Before Raggy cracked a TOP 10 US Program with significant scholarships, a lot of events transpired, and I want to project them here for you so that you do not get disappointed by rejections. Applicants do not like bad news in their mailboxes. When you speak with us for the first time, a lot of you sound scared even at the thought of getting rejected, and you think a Top 10 US Program will always be a cakewalk. I have worked with a lot of first-time applicants/reapplicants since 2008, and my life gives me immense opportunities to create very significant scholarships for the MBA applicant community. However, even behind the best of the stories, there are moments when applicants experience rejections before cracking the final one. The strongest suggestion that I have for you today is:
You will have your “favorite” school interview on Thursday, and another top school will reject you a day before that. Can you afford to feel dejected? For how long? Nope! Get up and move on! The interviewer next day does not care about the rejections you had before meeting him.
Coming back to Raggy
Key highlights of the story
Finally joined University of Michigan’s Ross School of Business with 40% Scholarship
Raggy used to attend the MAD(MBA Admissions Seminars) Series sessions at PythaGURUS and had interacted with me on several occasions about his aspirations to join a Top 10 US Program. We were 1 month away from the round 2 deadlines when Raggy decided to not apply in the same year, and start with us in March of next year for the round 1 deadlines starting in August/September.
Just before starting with us, he said, “Jatin, you are the only MBA Consultant who thinks I can make it to a Top 10 US Program”
Knowing that everyone else thinks he will not crack a Top 10 US Program made me relook into the entire profile again, but I did not find a major pain area.
I became a little cynical regarding his goals and the overall story. He had an engineering background(NON- IIT) background but did not have any client-facing experiences, or outstanding extra-curricular.
Hardworking and down to earth, Raggy made it very easy for me to offer objective feedback. I normally give very straight feedback and do not know how to sugarcoat, and I have experienced that some applicants do not like that. Word of advice- if you are coming to me, you are coming to seek value from my experiences, and are not coming for appreciation or acknowledgment only.
With a Non-IIT, NON-Bain, BCG, McKinsey background, I knew that we had limitations, but I also knew that a very strong sense of employability and a great understanding of what we want from the business schools will help us make up for the missing areas.
After 5 submissions, we received interview invites from Kellogg, Tuck, Ross, and Kenan Flagler.
The first three were my Plan A and Kenan Flagler was my plan B.
A lot of things go wrong in interviews, and you should always prepare for these contingencies
Here is what happened with Kellogg:
Interviewer Gave us an option of either morning or evening schedule at Café Coffee Day in NOIDA. Raggy, being an early bird, picked morning. Yaayyy!
The interview was scheduled to be from 9:30 to 10:00(As per the email sent by the alumnus). The interviewer reached 9:45 and got up at 9:55 suggesting he had a work emergency and had to be in the office by 10:30. He also suggested that morning interviews did not work for him given the nature of his business. Even before the result, I knew that we will not get Kellogg. And knowing Raggy’s preparation, I know that there is no way this applicant would have sounded scripted/rehearsed, and there is no way any interviewer can choose to cancel the interview because of the quality of the initial delivery.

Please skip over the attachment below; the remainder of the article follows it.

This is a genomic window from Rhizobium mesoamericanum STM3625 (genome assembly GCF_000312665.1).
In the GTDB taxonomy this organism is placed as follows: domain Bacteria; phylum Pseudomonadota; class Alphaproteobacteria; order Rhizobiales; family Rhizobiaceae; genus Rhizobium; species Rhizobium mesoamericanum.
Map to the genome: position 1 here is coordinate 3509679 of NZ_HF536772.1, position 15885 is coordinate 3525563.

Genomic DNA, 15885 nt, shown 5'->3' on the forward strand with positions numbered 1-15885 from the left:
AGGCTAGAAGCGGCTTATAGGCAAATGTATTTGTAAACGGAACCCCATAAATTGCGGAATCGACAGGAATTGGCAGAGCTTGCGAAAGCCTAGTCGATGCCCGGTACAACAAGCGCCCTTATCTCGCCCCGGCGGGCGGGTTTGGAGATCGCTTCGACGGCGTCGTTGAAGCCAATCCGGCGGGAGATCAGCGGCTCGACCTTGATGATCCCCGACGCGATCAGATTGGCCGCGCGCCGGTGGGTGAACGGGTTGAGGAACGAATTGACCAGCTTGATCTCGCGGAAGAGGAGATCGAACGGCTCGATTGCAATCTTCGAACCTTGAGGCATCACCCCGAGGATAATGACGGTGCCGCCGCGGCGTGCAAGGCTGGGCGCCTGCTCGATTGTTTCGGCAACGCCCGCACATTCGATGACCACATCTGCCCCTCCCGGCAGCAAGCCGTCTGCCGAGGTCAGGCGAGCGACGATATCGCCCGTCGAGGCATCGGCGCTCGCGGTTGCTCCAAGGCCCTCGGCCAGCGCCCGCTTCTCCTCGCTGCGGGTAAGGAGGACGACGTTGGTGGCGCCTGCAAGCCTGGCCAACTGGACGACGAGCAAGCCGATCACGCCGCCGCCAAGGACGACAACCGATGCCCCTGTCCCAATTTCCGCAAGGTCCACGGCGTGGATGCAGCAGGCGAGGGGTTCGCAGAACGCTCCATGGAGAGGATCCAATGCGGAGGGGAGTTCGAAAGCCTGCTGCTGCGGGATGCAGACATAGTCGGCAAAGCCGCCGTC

Tuck Interview experience:
The moment Raggy received a Tuck interview invite, he panicked a little as he knew the interviewer from one of the Tuck events he had attended, and did not connect very well with the interviewer at all. While Raggy was a mellowed MBA applicant, the interviewer sounded like Kevin O Leary from the Shark Tank. The interviewer was a Managing partner in one of the Large Private equity firms, and an ex-investment banker.
Just as Raggy had anticipated, the interview did not go well. Even though it went for an hour, the interviewer kept harping on why did Raggy choose Management consulting goals. In the words of the interviewer:
“Management consultants really do not do anything. The real game is in finance where one gets to at least give real results. Why did you not pick Finance goals?”
He did quote some of his McKinsey, Bain, BCG friends as well to support his hypothesis. He kept harping on this point for 20 minutes, and the interview turned more into a DEFENSE strategy rather than a conversation. 20 minutes later, the poor applicant gave in and agreed with the interviewer(You should never do that).
LESSON: STICK TO YOUR FUTURE! STICK TO YOUR STORY! IF YOU GIVE IN, THEY WON’T TAKE YOU.
After these experiences, we understood that Kellogg and Tuck aren’t going to come back with good news. However, we had two more interviews lined up with Ross, and Kenan Flagler. While Kenan Flagler was not the top choice for someone interviewing with Kellogg, Ross was very important.
Knowing that Raggy was well trained in handling diverse interviews, and understanding that he had had tough luck with two of the best schools, I was concerned that he might collapse if Kellogg and/or Tuck rejected him a couple of days before his last two interviews.
This is my suggestion to all the applicants- Do not let rejections from one school impact the other results. Treat every school as the most important school on your list.
3 weeks later, we had Ross 40% Scholarship and Kenan Flagler 100% Scholarship.
Update: This applicant now works with McKinsey, and is living the Dream he saw while writing his goals essays.
In the end, everything worked, and life moved on- Lived Happily ever after.